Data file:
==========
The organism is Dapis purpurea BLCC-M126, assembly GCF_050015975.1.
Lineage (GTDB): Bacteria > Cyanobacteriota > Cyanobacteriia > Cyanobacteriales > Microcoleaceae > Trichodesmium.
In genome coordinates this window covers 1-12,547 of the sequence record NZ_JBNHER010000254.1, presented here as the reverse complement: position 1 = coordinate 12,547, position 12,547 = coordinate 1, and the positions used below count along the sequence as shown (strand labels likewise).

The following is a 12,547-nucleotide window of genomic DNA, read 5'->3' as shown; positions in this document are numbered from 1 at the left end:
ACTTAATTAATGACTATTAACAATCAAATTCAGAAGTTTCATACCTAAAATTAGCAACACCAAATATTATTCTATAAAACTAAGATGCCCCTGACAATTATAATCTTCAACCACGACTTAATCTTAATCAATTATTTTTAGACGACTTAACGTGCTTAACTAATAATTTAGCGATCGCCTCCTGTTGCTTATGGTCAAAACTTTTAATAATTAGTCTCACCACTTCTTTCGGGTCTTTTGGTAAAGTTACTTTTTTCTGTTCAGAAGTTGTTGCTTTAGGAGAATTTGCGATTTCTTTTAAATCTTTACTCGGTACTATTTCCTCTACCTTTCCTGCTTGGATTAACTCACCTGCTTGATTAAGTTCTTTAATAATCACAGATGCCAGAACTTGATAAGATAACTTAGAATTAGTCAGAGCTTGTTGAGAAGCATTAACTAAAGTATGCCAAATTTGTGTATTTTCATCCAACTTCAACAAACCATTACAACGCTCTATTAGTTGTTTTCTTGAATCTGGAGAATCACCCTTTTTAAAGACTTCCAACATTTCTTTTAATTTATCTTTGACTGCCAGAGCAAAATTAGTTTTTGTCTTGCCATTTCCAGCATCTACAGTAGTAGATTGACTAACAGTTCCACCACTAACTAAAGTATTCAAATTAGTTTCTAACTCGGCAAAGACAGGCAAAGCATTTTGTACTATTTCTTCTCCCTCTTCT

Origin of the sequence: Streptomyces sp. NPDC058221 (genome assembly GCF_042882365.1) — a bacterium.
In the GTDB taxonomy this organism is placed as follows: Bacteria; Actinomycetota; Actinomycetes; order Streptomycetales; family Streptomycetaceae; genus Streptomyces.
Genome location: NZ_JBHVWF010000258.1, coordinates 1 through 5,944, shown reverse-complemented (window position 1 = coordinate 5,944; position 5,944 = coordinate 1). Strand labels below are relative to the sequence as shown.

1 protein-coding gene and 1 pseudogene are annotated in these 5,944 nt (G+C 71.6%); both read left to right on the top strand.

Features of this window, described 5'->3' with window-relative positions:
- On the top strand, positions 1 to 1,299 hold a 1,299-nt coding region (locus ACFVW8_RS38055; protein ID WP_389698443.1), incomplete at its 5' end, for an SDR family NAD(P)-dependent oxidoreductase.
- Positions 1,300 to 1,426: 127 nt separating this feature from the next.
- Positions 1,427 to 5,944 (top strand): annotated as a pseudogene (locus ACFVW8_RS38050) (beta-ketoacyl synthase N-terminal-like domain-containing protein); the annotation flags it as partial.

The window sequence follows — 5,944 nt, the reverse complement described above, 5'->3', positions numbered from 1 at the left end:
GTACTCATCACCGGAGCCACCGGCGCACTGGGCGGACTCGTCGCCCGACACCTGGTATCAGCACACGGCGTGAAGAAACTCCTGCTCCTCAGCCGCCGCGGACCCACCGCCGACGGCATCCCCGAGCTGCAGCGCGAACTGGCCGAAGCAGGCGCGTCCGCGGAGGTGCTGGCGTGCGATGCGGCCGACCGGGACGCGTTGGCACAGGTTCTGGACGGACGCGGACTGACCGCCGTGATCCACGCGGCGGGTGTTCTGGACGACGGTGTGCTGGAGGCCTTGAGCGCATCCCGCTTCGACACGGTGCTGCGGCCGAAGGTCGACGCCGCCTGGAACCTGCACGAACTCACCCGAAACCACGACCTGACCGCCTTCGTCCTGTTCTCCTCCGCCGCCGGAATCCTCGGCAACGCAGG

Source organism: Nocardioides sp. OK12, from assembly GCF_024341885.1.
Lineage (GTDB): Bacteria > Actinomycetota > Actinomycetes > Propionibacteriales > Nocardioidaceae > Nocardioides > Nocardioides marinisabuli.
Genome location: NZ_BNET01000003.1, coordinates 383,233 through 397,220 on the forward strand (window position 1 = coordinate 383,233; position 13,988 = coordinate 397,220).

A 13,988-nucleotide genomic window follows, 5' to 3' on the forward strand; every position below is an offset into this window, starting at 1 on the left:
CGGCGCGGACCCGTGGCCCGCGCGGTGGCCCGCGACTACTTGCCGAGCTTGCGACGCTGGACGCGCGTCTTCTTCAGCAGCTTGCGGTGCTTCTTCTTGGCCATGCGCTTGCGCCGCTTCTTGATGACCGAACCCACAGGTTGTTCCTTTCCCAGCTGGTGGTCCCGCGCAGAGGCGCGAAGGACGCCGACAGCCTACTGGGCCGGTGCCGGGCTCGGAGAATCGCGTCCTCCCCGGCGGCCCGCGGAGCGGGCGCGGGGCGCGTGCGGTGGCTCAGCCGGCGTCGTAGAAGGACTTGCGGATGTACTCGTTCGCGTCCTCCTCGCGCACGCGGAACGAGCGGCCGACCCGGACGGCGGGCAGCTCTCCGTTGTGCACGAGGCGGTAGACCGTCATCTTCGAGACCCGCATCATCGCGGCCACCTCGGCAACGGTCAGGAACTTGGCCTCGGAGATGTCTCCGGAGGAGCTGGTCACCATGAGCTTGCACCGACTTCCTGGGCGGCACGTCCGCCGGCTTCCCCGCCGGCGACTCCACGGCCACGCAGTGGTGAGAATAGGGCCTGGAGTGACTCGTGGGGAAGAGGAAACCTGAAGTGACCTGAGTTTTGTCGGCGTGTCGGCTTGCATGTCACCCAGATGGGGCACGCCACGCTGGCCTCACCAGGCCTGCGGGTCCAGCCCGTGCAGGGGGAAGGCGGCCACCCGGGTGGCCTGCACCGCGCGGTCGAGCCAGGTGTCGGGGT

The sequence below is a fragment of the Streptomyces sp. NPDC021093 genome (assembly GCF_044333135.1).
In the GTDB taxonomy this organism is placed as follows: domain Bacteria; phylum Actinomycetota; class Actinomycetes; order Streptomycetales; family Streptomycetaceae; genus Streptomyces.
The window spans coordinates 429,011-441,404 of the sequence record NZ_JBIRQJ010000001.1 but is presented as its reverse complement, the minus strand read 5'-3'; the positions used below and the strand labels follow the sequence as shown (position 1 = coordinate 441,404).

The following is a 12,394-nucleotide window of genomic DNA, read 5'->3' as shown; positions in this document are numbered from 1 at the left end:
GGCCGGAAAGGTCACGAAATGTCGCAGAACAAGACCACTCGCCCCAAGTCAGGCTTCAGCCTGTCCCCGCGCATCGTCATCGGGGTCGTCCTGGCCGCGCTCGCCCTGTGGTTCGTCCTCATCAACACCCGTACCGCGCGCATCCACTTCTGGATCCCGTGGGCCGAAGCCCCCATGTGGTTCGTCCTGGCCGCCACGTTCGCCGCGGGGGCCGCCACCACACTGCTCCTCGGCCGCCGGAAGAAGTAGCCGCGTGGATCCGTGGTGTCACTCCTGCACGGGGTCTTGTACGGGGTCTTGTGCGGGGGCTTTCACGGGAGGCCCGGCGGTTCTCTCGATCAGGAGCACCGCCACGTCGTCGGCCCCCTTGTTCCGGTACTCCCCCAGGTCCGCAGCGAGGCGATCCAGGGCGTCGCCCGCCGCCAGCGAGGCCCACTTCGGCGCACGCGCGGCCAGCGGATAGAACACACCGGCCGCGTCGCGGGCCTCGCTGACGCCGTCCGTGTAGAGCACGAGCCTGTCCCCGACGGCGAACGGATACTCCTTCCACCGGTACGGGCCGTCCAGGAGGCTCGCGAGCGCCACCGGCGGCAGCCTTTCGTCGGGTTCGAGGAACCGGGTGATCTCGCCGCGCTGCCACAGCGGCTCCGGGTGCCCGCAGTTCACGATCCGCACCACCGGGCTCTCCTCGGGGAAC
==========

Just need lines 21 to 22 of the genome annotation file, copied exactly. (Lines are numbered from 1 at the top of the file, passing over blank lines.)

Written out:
The sequence below is a fragment of the Streptomyces sp. NPDC021093 genome (assembly GCF_044333135.1).
In the GTDB taxonomy this organism is placed as follows: domain Bacteria; phylum Actinomycetota; class Actinomycetes; order Streptomycetales; family Streptomycetaceae; genus Streptomyces.